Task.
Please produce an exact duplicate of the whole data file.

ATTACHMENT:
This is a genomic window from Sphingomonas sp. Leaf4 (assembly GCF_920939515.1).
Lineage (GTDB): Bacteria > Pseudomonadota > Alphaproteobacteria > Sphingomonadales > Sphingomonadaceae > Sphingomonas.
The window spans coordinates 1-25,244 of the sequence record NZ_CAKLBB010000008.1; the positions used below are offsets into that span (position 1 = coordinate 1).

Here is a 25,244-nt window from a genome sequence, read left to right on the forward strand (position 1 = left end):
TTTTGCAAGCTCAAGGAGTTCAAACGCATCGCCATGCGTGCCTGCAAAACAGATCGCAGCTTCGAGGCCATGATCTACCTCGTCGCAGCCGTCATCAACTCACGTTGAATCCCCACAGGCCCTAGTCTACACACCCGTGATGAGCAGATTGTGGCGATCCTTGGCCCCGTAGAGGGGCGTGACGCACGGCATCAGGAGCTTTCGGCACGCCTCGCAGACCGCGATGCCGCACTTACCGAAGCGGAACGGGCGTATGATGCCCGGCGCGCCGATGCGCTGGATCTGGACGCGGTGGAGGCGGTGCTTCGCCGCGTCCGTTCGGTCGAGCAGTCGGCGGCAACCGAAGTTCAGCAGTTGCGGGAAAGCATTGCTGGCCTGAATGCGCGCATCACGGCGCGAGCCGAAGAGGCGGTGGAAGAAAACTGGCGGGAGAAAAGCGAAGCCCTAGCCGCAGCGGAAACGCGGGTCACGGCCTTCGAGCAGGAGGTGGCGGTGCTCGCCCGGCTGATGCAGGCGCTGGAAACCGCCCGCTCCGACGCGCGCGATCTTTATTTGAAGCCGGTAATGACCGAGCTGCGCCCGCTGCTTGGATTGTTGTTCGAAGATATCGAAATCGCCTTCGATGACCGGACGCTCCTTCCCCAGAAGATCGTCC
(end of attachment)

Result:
This is a genomic window from Sphingomonas sp. Leaf4 (assembly GCF_920939515.1).
Lineage (GTDB): Bacteria > Pseudomonadota > Alphaproteobacteria > Sphingomonadales > Sphingomonadaceae > Sphingomonas.
The window spans coordinates 1-25,244 of the sequence record NZ_CAKLBB010000008.1; the positions used below are offsets into that span (position 1 = coordinate 1).

Here is a 25,244-nt window from a genome sequence, read left to right on the forward strand (position 1 = left end):
TTTTGCAAGCTCAAGGAGTTCAAACGCATCGCCATGCGTGCCTGCAAAACAGATCGCAGCTTCGAGGCCATGATCTACCTCGTCGCAGCCGTCATCAACTCACGTTGAATCCCCACAGGCCCTAGTCTACACACCCGTGATGAGCAGATTGTGGCGATCCTTGGCCCCGTAGAGGGGCGTGACGCACGGCATCAGGAGCTTTCGGCACGCCTCGCAGACCGCGATGCCGCACTTACCGAAGCGGAACGGGCGTATGATGCCCGGCGCGCCGATGCGCTGGATCTGGACGCGGTGGAGGCGGTGCTTCGCCGCGTCCGTTCGGTCGAGCAGTCGGCGGCAACCGAAGTTCAGCAGTTGCGGGAAAGCATTGCTGGCCTGAATGCGCGCATCACGGCGCGAGCCGAAGAGGCGGTGGAAGAAAACTGGCGGGAGAAAAGCGAAGCCCTAGCCGCAGCGGAAACGCGGGTCACGGCCTTCGAGCAGGAGGTGGCGGTGCTCGCCCGGCTGATGCAGGCGCTGGAAACCGCCCGCTCCGACGCGCGCGATCTTTATTTGAAGCCGGTAATGACCGAGCTGCGCCCGCTGCTTGGATTGTTGTTCGAAGATATCGAAATCGCCTTCGATGACCGGACGCTCCTTCCCCAGAAGATCGTCC